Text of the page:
Corporate businesses that have fully computerised their operations can attest to the financial outlay needed to deploy IT infrastructure, train staff to man them and maintain same to continue yielding optimum results. In addition to these costs, no serious organisation would leave these assets at the mercy of cyber crooks who strive daily to breach IT infrastructure just to steal data, this implies that cyber security must be paid for particularly when what is at stake here is detailed personal information. Understanding these costs therefore makes it confounding that there are people who criticized the N4,000 fee without offering alternatives as to how to finance all the associated expenses of computerising the call-up process.

Secondly, there seems to be this impression that a prospective corps member simply walks into a cyber café or business centre and print out an email from a friend. The explanation offered by the scheme however showed that the individual must go through an online registration process that will lead up to the option of deciding to print or not to print the call-up letter. These processes are made possible by the IT infrastructure discussed above.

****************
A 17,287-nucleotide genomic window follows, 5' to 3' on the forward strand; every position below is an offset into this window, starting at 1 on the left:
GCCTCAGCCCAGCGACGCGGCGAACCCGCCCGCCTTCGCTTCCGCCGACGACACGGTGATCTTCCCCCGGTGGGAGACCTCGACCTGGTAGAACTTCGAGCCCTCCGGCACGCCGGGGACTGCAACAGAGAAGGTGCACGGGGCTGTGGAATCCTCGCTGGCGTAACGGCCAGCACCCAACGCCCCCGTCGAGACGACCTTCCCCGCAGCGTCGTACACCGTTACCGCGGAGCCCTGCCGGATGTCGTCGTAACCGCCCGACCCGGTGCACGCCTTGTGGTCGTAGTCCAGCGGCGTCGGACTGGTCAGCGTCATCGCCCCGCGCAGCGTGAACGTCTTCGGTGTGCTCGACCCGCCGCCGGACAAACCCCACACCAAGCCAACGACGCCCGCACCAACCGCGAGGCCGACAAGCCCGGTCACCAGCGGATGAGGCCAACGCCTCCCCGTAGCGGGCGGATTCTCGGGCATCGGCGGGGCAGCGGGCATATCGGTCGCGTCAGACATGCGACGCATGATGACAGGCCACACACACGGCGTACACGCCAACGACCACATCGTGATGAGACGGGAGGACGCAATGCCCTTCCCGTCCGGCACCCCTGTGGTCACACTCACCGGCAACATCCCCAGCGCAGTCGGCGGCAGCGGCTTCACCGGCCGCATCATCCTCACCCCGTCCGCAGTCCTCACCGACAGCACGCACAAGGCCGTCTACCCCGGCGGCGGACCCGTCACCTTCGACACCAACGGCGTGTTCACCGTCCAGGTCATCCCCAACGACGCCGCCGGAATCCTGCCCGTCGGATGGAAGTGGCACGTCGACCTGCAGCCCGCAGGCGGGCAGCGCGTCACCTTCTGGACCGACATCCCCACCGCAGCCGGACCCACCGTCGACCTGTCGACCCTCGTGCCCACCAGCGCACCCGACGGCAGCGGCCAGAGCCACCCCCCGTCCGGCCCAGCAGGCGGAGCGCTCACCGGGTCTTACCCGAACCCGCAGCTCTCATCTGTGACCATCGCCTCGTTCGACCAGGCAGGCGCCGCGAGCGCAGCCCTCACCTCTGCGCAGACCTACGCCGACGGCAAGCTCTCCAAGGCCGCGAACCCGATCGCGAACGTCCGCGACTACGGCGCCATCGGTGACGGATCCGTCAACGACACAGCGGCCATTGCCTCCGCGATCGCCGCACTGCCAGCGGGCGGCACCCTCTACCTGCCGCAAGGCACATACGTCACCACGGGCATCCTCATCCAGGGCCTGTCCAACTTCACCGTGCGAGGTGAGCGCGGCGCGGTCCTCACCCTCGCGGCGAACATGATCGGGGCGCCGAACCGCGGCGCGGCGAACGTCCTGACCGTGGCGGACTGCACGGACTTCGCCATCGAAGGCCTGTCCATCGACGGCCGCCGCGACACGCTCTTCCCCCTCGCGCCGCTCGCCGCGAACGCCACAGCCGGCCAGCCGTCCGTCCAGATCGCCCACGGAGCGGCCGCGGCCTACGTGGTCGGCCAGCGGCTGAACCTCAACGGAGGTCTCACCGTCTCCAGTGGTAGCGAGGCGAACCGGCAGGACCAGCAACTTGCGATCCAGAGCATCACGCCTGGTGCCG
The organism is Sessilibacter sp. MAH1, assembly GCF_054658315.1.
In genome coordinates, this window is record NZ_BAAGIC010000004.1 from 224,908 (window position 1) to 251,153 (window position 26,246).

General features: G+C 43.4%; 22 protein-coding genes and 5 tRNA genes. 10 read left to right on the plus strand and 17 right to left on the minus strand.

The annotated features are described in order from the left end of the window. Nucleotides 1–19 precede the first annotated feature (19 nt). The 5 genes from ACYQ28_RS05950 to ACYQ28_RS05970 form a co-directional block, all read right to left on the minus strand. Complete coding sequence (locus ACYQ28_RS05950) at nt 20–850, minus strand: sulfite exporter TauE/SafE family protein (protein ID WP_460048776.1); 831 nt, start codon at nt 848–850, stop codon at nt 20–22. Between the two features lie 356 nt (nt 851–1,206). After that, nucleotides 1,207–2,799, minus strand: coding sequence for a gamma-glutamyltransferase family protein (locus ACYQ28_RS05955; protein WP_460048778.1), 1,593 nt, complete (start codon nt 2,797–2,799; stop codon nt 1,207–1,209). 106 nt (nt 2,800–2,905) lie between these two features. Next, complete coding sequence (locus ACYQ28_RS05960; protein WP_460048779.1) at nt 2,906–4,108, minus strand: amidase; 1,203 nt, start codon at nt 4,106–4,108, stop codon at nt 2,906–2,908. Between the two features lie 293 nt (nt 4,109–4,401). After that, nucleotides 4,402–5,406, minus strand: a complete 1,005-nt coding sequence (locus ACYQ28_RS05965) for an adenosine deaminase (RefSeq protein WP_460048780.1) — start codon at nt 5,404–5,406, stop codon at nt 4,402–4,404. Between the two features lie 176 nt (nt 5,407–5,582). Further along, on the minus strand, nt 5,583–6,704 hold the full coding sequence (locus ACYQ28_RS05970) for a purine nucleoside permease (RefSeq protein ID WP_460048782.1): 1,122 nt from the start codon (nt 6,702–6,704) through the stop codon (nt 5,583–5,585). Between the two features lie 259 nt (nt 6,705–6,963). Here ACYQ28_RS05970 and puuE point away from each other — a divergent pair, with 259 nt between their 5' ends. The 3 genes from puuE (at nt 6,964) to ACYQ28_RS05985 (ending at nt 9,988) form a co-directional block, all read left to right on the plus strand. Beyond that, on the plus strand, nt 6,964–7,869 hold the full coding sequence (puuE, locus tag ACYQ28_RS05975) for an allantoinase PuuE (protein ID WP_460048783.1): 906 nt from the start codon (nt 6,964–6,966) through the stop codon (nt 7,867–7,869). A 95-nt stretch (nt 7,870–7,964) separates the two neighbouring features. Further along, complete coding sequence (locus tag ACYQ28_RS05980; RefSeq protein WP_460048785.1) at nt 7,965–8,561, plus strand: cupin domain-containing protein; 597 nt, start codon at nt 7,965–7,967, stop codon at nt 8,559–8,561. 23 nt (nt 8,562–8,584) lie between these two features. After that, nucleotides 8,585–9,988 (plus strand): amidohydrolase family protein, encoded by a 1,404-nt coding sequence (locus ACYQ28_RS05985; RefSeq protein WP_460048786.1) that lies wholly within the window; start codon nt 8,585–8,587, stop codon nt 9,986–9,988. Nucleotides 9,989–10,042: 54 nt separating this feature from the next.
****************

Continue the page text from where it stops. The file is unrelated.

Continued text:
Also, those who condemn the computerisation process and its attendants cost present their arguments in manners that suggest that prospective corps members usually get free rides to their alma maters when they go to physically collect their call up letter. The amount being charged is more than some graduates will spend on return journeys to pick up their letters but it is certainly a fraction of the financial outlay that a lot of them will end up spending before they can collect the letters, return home and before heading to the orientation camps. Space would not permit highlighting the merits and demerits of the new system. However, one has a sense that the merits will apparently outweigh whatever shortcomings, if any.